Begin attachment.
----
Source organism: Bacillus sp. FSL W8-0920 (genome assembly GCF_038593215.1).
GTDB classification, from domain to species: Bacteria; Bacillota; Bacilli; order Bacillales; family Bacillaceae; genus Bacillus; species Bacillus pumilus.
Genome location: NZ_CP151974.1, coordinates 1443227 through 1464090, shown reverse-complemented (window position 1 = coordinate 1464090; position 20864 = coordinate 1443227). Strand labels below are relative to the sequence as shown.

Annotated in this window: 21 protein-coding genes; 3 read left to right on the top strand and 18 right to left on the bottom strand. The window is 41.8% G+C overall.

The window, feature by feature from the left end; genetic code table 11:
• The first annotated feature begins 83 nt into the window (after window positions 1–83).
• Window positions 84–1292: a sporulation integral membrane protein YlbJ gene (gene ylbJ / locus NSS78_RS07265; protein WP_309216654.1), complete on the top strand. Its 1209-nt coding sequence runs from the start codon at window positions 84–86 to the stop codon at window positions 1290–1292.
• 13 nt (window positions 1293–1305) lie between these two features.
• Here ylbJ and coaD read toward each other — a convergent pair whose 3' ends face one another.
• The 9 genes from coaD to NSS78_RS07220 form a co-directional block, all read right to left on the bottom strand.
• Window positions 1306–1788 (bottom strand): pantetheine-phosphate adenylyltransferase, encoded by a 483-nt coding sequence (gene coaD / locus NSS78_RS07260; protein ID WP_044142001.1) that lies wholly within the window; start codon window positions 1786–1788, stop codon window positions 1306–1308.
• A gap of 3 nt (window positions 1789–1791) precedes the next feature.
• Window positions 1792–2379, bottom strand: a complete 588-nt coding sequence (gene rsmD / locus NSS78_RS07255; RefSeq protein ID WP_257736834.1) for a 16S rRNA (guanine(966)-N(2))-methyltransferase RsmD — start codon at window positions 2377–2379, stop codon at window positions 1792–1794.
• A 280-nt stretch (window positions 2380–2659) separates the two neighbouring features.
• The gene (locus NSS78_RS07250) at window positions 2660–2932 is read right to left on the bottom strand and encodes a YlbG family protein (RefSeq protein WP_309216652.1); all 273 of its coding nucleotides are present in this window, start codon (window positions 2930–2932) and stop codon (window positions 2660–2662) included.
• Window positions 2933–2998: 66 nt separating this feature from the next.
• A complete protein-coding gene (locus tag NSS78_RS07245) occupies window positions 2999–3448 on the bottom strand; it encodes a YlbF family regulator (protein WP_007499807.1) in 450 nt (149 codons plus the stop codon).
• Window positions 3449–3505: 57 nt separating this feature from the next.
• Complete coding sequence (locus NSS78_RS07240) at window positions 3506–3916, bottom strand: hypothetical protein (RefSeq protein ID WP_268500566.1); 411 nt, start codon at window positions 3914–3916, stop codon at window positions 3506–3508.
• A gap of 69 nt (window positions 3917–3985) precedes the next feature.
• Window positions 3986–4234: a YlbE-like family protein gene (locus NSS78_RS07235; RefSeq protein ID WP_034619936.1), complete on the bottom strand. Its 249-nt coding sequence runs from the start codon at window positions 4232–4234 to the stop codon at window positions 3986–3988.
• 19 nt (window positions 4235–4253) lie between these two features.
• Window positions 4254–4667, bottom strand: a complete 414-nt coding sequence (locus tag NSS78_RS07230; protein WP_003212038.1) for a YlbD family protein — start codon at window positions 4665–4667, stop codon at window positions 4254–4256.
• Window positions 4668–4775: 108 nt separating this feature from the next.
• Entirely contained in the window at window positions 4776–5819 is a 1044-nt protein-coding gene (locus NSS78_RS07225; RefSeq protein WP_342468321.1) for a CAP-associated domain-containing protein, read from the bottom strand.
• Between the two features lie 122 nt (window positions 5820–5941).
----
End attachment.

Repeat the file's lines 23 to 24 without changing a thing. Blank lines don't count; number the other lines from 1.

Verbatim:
• Window positions 4254–4667, bottom strand: a complete 414-nt coding sequence (locus tag NSS78_RS07230; protein WP_003212038.1) for a YlbD family protein — start codon at window positions 4665–4667, stop codon at window positions 4254–4256.
• Window positions 4668–4775: 108 nt separating this feature from the next.